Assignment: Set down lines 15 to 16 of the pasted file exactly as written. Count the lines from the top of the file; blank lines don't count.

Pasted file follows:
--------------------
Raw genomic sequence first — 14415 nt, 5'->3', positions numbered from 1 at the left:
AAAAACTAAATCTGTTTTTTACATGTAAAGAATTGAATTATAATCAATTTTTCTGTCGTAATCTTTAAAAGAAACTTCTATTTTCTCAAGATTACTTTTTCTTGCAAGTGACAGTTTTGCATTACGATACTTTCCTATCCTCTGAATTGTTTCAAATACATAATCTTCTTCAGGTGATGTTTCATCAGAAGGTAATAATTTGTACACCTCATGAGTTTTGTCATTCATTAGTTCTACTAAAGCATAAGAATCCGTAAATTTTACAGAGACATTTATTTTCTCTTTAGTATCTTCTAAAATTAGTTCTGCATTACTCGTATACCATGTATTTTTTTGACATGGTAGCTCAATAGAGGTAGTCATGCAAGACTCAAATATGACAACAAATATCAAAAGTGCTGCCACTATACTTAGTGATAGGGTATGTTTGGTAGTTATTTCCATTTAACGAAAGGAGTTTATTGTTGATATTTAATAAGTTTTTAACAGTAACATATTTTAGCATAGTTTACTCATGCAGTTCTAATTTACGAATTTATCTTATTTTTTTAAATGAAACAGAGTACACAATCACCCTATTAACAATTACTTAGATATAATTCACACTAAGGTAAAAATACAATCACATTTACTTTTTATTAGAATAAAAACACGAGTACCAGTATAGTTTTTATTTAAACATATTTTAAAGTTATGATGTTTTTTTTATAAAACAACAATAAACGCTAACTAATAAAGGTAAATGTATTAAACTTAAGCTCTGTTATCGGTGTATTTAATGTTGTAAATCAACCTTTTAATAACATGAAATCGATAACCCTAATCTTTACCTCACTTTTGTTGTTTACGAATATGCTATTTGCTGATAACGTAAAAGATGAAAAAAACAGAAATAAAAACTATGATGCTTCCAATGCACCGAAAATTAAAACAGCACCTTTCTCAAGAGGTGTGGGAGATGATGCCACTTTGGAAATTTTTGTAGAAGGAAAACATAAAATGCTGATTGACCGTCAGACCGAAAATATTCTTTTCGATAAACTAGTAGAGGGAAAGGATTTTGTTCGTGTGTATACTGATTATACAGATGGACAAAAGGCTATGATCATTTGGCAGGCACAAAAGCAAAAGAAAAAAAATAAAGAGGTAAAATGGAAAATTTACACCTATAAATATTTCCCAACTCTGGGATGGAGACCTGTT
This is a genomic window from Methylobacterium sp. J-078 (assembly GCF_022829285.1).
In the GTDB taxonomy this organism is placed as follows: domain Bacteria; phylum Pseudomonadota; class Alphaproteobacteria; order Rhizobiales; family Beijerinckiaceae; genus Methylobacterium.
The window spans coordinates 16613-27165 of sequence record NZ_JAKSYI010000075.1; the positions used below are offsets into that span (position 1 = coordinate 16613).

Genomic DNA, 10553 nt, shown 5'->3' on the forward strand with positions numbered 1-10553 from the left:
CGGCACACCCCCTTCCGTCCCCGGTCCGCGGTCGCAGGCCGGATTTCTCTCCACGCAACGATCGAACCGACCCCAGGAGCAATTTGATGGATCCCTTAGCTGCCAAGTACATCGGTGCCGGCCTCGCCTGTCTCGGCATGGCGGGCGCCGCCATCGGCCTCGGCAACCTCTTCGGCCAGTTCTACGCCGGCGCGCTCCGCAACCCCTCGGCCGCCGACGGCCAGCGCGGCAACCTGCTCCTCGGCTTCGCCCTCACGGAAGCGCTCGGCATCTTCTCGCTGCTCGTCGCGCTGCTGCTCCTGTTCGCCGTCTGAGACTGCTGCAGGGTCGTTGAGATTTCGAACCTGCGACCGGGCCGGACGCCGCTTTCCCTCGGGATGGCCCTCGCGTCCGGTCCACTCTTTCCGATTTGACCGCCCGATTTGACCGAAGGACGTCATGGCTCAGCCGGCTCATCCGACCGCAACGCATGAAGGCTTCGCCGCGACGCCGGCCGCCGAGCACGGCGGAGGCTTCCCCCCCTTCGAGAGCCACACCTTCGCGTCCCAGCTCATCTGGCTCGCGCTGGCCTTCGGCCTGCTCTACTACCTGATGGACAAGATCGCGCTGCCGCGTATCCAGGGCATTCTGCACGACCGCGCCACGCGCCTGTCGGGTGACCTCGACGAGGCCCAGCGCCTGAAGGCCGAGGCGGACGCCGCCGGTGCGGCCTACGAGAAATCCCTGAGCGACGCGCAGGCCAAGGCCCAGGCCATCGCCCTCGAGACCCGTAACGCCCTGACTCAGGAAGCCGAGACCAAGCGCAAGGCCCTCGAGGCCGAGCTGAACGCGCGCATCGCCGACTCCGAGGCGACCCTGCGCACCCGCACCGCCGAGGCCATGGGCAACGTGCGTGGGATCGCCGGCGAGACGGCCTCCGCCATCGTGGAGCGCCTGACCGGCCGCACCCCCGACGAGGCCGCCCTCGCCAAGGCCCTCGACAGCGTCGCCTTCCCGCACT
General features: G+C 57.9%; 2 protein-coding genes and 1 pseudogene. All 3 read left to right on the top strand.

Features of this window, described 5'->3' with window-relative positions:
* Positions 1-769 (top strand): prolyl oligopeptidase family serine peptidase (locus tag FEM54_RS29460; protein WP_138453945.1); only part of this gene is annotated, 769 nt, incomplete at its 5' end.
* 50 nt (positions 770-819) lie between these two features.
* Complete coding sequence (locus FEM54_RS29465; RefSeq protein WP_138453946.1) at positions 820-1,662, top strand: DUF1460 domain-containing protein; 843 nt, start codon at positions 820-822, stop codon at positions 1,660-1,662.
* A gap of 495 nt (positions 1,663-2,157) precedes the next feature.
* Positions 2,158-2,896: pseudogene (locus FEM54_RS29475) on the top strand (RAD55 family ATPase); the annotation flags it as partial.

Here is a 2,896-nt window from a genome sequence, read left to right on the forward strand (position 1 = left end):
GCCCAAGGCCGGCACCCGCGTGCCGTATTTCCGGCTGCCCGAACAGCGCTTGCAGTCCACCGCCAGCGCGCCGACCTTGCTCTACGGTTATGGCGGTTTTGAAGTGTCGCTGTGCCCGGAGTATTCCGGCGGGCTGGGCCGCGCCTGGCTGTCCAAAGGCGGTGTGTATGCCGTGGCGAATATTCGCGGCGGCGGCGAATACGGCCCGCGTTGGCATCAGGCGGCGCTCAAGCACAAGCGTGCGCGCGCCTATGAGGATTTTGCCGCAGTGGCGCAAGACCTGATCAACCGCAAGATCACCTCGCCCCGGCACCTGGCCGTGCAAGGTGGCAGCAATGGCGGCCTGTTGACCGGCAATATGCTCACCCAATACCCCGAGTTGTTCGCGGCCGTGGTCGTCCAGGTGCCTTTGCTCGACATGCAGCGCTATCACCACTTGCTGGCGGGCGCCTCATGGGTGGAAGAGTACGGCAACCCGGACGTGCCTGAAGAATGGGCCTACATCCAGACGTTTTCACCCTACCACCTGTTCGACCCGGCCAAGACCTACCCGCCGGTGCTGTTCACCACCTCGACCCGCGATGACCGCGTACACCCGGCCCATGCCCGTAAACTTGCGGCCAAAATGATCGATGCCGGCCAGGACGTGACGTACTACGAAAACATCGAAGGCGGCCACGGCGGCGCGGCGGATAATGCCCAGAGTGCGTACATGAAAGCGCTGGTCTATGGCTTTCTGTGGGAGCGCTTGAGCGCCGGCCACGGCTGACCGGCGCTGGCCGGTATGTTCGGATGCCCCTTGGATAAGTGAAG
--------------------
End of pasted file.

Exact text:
Here is a 2,896-nt window from a genome sequence, read left to right on the forward strand (position 1 = left end):
GCCCAAGGCCGGCACCCGCGTGCCGTATTTCCGGCTGCCCGAACAGCGCTTGCAGTCCACCGCCAGCGCGCCGACCTTGCTCTACGGTTATGGCGGTTTTGAAGTGTCGCTGTGCCCGGAGTATTCCGGCGGGCTGGGCCGCGCCTGGCTGTCCAAAGGCGGTGTGTATGCCGTGGCGAATATTCGCGGCGGCGGCGAATACGGCCCGCGTTGGCATCAGGCGGCGCTCAAGCACAAGCGTGCGCGCGCCTATGAGGATTTTGCCGCAGTGGCGCAAGACCTGATCAACCGCAAGATCACCTCGCCCCGGCACCTGGCCGTGCAAGGTGGCAGCAATGGCGGCCTGTTGACCGGCAATATGCTCACCCAATACCCCGAGTTGTTCGCGGCCGTGGTCGTCCAGGTGCCTTTGCTCGACATGCAGCGCTATCACCACTTGCTGGCGGGCGCCTCATGGGTGGAAGAGTACGGCAACCCGGACGTGCCTGAAGAATGGGCCTACATCCAGACGTTTTCACCCTACCACCTGTTCGACCCGGCCAAGACCTACCCGCCGGTGCTGTTCACCACCTCGACCCGCGATGACCGCGTACACCCGGCCCATGCCCGTAAACTTGCGGCCAAAATGATCGATGCCGGCCAGGACGTGACGTACTACGAAAACATCGAAGGCGGCCACGGCGGCGCGGCGGATAATGCCCAGAGTGCGTACATGAAAGCGCTGGTCTATGGCTTTCTGTGGGAGCGCTTGAGCGCCGGCCACGGCTGACCGGCGCTGGCCGGTATGTTCGGATGCCCCTTGGATAAGTGAAG